(04/13/2009) In October 2008 scientists with the Royal Botanical Garden at Kew discovered a host of previously unknown species in a remote highland forest in Mozambique. The find was no accident: three years earlier, conservationist Julian Bayliss identified the site—Mount Mabu—using Google Earth, a tool that’s rapidly becoming a critical part of conservation efforts around the world. As the discovery in Mozambique suggests, remote sensing is being used for a bewildering array of applications, from monitoring sea ice to detecting deforestation to tracking wildlife. The number of uses grows as the technology matures and becomes more widely available. Google Earth may represent a critical point, bringing the power of remote sensing to the masses and allowing anyone with an Internet connection to attach data to a geographic representation of Earth.
(03/31/2009) Satellites have long been used to detect and monitor environmental change, but capabilities have vastly improved since the early 1970s when Landsat images were first revealed to the public. Today Google Earth has democratized the availability of satellite imagery, putting high resolution images of the planet within reach of anyone with access to the Internet. In the process, Google Earth has emerged as potent tool for conservation, allowing scientists, activists, and even the general public to create compelling presentations that reach and engage the masses. One of the more prolific developers of Google Earth conservation applications is David Tryse. Neither a scientist nor a formal conservationist, Tryse’s concern for the welfare of the planet led him develop a KML for the Zoological Society of London’s EDGE of Existence program, an initiative to promote awareness of and generating conservation funding for 100 of the world’s rarest species. The KML allows people to surf the planet to see photos of endangered species, information about their habitat, and the threats they face. Tryse has since developed a deforestation tracking application, a KML that highlights hydroelectric threats to Borneo’s rivers, and oil spills and is working on a new tool that will make it even easier for people to create visualizations on Google Earth. Tryse believes the development of Google Earth is a watershed moment for conservation and the environmental movement.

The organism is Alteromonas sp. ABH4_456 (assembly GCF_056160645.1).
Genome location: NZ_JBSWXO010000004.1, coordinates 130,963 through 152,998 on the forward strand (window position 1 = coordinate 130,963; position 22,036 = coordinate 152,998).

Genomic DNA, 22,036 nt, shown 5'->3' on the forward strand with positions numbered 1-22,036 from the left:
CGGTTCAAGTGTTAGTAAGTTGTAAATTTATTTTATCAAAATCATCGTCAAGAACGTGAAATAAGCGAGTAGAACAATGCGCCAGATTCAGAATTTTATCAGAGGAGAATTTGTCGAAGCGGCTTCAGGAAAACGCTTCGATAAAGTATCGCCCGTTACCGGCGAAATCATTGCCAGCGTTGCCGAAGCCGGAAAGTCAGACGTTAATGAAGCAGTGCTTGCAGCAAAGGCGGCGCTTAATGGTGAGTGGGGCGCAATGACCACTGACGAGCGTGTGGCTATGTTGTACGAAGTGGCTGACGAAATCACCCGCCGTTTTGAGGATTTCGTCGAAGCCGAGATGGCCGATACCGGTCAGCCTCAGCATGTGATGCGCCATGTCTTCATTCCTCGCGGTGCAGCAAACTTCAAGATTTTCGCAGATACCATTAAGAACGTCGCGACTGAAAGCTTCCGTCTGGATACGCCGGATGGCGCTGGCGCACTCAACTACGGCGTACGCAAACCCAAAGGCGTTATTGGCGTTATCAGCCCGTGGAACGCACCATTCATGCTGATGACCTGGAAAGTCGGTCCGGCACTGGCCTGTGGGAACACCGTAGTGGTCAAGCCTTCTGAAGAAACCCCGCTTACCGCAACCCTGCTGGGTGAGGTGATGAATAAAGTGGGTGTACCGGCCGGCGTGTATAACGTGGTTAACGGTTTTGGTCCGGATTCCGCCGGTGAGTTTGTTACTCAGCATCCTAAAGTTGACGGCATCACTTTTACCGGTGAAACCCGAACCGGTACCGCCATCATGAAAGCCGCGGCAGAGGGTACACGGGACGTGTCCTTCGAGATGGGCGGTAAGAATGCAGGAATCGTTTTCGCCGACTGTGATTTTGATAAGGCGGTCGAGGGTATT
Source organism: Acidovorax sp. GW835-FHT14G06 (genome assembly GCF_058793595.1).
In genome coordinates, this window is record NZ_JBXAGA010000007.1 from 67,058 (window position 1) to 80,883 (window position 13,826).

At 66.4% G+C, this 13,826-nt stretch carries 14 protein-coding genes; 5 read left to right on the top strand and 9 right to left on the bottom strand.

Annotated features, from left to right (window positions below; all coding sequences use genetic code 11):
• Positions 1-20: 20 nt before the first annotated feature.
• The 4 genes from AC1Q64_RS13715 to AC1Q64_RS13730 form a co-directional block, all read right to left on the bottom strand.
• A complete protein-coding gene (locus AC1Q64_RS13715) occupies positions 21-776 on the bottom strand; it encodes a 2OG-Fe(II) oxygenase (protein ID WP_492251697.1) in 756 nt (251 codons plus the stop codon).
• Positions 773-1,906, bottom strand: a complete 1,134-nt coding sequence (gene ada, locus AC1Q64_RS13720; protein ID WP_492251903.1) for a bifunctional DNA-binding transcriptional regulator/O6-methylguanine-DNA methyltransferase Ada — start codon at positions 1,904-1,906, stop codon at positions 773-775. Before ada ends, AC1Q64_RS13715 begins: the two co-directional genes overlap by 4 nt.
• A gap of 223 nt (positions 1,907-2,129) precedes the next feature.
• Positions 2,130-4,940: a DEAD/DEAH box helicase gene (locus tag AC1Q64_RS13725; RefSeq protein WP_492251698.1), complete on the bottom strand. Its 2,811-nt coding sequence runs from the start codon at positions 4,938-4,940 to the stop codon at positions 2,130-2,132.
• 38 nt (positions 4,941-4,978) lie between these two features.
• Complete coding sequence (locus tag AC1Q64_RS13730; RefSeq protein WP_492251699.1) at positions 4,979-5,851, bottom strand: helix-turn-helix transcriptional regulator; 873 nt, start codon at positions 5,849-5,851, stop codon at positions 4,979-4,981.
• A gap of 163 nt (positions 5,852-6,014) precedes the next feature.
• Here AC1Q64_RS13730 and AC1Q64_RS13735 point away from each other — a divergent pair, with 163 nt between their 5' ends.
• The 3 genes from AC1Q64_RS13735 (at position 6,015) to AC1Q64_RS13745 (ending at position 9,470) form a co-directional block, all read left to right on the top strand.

(03/31/2009) Despite many years of research in conservation biology, precise maps of tropical deforestation that document the global spatial extent of tropical forests destruction are generally not available outside of the scientific community, says David Gaveau a researcher from Durrell Institute of Conservation and Ecology (DICE) points out. For nearly seven years, Gaveau has been documenting forest destruction on the entire island of Sumatra since early 1970s using satellite technology, and he has found the way to make his full-resolution maps and scientific results public using Google Earth.